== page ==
A commonly asked question about Microsoft Active Directory Service Interfaces (ADSI) is, "How can I programmatically manipulate profile paths for Windows 2000 Server Terminal Services or Windows NT Server 4.0, Terminal Server Edition (WTS)?" As I discussed last month, you can't use ADSI. However, you can create a COM object that wraps the WTSAPI32 functions. This month, I show you how to use Microsoft Visual Basic (VB) to create that object. This object contains the functions to manipulate three WTSAPI32 attributes: Terminal Server Profile Path, Terminal Server Home Directory Drive Mapping, and Terminal Server Home Directory attributes. After you've compiled this object, you can use it with any scripting language that supports automation.
Learning how to create COM objects in VB is essential if you want to take scripting to a new level. However, if you don't want to embark into the world of COM in VB or you don't have access to the professional or enterprise edition of VB, you can download a precompiled version of the COM object from the Code Library on the Windows Scripting Solutions Web site (http://www.winscriptingsolutions.com). Before I show you how to create, register, instantiate, and use this COM object, let me give you an overview of COM objects in VB.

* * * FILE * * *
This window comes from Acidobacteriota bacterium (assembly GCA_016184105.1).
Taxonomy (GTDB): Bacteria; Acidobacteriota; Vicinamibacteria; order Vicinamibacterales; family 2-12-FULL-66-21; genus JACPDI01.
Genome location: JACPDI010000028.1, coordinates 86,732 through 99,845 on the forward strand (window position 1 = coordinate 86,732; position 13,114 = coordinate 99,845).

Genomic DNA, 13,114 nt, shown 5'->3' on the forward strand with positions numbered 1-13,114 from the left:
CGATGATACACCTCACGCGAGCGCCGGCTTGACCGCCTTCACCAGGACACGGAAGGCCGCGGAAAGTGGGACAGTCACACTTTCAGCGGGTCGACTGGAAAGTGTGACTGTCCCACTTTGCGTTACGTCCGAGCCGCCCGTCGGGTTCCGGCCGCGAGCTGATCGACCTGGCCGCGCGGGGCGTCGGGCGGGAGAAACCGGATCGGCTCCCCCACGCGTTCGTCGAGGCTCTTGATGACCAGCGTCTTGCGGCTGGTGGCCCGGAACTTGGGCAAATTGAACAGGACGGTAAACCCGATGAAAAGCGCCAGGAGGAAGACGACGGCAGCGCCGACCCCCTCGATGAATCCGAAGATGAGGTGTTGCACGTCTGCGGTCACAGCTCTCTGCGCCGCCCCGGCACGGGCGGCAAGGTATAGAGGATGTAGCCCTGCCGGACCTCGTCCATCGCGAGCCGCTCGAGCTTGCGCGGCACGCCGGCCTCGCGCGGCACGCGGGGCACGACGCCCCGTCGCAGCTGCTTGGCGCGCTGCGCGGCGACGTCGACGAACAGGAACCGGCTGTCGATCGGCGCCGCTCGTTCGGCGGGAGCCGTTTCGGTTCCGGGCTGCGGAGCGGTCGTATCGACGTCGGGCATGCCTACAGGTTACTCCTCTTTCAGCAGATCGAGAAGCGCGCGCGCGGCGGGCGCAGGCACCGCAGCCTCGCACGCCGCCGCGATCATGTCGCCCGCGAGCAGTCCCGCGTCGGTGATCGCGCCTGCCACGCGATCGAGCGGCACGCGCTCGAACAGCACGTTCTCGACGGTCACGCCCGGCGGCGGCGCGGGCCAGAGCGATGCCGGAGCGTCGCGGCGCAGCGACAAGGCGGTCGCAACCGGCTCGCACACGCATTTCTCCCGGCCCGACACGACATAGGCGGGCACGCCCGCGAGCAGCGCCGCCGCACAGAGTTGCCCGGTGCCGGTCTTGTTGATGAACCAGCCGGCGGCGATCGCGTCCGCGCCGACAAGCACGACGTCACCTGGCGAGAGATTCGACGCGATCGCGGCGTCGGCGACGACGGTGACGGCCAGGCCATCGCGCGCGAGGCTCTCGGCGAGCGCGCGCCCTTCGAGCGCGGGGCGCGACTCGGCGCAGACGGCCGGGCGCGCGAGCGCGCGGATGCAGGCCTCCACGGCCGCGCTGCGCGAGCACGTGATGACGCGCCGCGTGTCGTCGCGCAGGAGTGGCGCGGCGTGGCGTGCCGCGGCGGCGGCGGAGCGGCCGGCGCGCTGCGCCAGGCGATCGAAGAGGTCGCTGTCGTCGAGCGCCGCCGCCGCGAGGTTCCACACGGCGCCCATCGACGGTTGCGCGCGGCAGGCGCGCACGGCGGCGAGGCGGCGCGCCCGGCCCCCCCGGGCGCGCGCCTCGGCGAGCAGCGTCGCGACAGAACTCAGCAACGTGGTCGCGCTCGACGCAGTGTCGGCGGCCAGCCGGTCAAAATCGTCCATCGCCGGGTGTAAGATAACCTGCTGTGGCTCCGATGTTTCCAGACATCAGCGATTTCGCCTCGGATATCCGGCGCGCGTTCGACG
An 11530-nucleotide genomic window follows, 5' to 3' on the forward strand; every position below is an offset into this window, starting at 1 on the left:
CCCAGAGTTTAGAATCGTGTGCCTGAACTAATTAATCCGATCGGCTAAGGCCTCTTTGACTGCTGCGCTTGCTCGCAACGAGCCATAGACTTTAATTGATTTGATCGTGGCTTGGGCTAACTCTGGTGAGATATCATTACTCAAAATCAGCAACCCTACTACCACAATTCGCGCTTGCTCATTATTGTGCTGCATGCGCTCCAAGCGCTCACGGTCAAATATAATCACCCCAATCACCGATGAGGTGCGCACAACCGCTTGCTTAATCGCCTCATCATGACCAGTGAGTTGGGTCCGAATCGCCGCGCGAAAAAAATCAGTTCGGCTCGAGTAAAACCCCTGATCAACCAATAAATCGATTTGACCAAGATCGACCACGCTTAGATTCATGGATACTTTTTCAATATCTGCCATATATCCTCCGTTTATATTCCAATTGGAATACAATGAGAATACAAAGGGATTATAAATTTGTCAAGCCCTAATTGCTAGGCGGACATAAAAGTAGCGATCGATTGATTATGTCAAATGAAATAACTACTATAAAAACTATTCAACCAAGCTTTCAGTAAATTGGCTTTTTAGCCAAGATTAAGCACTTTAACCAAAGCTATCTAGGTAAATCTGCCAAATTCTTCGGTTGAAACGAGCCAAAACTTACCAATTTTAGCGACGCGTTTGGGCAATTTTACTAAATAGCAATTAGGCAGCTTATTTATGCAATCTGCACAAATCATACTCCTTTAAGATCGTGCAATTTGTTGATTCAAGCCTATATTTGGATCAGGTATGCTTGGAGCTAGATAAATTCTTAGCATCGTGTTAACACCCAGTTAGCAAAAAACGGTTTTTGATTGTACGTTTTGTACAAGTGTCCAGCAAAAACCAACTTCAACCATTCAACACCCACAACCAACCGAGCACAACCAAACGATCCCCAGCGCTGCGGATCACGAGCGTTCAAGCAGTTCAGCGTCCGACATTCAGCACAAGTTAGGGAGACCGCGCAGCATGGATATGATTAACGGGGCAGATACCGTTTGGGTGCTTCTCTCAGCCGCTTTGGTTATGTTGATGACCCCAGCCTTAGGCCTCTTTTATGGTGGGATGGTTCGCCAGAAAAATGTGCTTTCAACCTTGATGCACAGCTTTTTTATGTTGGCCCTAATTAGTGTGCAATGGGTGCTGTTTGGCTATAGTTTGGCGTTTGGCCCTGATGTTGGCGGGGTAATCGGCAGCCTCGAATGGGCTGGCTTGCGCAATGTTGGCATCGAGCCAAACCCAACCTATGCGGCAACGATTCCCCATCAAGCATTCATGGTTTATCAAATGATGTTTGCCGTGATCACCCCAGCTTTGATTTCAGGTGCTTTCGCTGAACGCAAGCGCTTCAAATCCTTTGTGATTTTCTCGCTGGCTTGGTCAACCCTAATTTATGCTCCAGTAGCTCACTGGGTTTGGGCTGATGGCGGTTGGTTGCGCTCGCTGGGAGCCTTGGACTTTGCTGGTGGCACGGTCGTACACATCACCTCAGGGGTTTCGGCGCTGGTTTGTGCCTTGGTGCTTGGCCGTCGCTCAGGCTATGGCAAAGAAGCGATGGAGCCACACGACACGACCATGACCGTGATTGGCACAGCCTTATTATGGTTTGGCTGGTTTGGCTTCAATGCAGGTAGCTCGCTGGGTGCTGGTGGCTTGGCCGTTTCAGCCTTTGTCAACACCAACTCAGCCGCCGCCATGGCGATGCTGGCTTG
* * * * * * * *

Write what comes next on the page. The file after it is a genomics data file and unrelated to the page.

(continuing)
COM Objects in VB
In VB, the creation of a COM object uses a type of project called ActiveX DLL. As such, the terms ActiveX DLL and COM object (in reference to VB-compiled objects) are interchangeable.
In an ActiveX DLL in VB, the functions you declare as Public become the compiled COM object's methods. The variables outside the functions become the compiled COM object's properties. To explore these concepts further, you can open a new ActiveX DLL project in VB and use the VB Class Builder utility to see how VB defines properties, methods, and events in an ActiveX DLL.
Unlike a traditional Standard EXE project, an ActiveX DLL has meaningful project and class module names. Consider that when you use VBScript's CreateObject function to instantiate the FileSystemObject object, you use the name Scripting.FileSystemObject to specify the type of object to create. In VB-compiled COM objects, the project name equates to Scripting and the class module name equates to FileSystemObject. In this case, the project and class module names are TerminalServer.UserConfig. Together, the project and class module create a COM object that I simply refer to as the TerminalServer object.
If you're new to creating COM objects in VB, go to http://www.microsoft.com/technet/network/making.asp and check out "Chapter 2: Making the Transition: Multi-Tier Development for System Administrators" from Windows NT/2000 ADSI Scripting for System Administration. This sample chapter is a tutorial about how to use VB to create and debug a COM object.